Linked by Thom Holwerda on Wed 25th Oct 2006 19:29 UTC
Mac OS X Apple co-founder Steve Wozniak says that Apple did not need NeXT, the company that provided the foundation for Mac OS X; he argues that System 7 wasn't nearly as bad as it was made out to be. Wozniak also says that Mac OS 9 was more secure than OS X is now: Mac OS X is built in Unix and is therefore more prone to attacks because people are familiar with the holes in Unix, explained Woznaik. "Some of the holes in Unix are well known. So keeping Firewalls on is more important. And we keep announcing, even our own security fixes, not as many as Microsoft but still we never really had those in the OS 9 days."
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Systems and Mac OSs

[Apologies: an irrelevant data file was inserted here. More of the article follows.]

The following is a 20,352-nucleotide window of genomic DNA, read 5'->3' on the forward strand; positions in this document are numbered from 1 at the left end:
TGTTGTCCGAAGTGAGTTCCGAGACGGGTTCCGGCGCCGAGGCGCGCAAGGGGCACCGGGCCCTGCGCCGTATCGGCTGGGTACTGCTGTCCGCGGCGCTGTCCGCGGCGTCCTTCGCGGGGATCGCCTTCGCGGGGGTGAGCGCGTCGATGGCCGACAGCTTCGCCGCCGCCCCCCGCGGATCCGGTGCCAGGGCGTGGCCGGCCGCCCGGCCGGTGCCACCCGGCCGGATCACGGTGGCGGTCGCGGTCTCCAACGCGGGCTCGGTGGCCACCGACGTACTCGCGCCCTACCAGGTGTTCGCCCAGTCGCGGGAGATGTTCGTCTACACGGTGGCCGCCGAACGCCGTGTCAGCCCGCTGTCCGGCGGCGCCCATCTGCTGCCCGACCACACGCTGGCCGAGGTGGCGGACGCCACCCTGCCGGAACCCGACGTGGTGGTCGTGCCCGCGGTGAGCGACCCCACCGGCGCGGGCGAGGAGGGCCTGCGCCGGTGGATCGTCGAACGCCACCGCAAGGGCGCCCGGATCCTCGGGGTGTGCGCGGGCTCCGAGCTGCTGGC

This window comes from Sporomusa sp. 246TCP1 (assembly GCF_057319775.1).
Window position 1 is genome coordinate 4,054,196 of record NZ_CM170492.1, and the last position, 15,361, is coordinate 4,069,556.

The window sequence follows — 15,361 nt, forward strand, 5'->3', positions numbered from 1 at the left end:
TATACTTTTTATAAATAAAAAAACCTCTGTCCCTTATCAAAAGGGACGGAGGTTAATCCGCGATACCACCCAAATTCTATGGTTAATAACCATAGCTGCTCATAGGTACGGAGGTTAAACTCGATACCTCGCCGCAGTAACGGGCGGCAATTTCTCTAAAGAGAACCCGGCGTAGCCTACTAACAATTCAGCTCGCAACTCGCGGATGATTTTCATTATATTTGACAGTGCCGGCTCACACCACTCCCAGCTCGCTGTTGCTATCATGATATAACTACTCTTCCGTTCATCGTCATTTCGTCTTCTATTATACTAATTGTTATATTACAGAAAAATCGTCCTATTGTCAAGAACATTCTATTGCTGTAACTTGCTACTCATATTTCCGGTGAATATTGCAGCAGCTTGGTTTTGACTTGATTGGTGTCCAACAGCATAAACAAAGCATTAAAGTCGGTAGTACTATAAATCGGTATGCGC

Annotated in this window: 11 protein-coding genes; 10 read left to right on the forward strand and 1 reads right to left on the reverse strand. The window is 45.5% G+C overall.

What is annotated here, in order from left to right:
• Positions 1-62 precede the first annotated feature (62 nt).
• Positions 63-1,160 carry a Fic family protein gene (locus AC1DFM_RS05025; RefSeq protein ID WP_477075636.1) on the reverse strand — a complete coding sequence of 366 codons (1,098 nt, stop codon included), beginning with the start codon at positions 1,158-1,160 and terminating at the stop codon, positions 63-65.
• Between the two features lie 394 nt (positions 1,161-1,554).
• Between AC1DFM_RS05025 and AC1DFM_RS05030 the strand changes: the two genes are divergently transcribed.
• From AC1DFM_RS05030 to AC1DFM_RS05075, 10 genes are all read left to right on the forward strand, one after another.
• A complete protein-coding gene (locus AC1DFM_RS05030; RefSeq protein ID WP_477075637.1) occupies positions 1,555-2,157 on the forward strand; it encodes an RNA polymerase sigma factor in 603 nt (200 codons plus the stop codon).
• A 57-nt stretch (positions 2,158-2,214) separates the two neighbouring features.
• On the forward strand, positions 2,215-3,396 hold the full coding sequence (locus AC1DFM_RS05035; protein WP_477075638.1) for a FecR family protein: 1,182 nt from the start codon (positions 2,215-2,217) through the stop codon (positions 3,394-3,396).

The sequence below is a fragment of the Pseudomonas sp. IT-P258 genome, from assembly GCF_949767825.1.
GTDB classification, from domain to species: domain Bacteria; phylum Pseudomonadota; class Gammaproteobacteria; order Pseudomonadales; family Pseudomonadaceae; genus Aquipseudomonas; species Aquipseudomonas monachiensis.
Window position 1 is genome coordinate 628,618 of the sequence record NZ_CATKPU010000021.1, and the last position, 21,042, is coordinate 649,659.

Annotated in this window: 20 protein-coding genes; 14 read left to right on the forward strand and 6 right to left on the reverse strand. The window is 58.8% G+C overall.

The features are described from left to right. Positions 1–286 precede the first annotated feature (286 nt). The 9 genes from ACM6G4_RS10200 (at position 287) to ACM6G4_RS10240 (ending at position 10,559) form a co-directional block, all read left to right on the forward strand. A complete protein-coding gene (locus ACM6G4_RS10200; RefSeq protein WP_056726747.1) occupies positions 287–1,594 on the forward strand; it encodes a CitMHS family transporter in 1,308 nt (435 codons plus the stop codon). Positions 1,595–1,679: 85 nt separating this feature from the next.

by hylas on Wed 25th Oct 2006 21:55 UTC
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Actually Steve Wozniak's correct.
Except for two (?) caveats, "inits" and A5 worlds.

Mac OS 8 (Copland), the real one:

was on it's way to addressing much of what we enjoy today.

If you have ever seen any of those Copland builds "floating" around, as crash prone as they were, were beautiful, the ResEdit they shipped with it was functional and they had new resources/extentions thingys (<-- technical term) that I never quite figured out, kinda, maybe an OpenDoc modular model.

The OS 8 book sited above clears up a lot, it's quite through.

The programmers that built the Macintosh were artist
System 7 was a work of art.

What became Mac OS 7.6, 8.x (7.7) and 9,x, were the remnants of that failed attempt/experiment.
I'd really like to have seen what Copland could have become, that whole OS model was a revolution.

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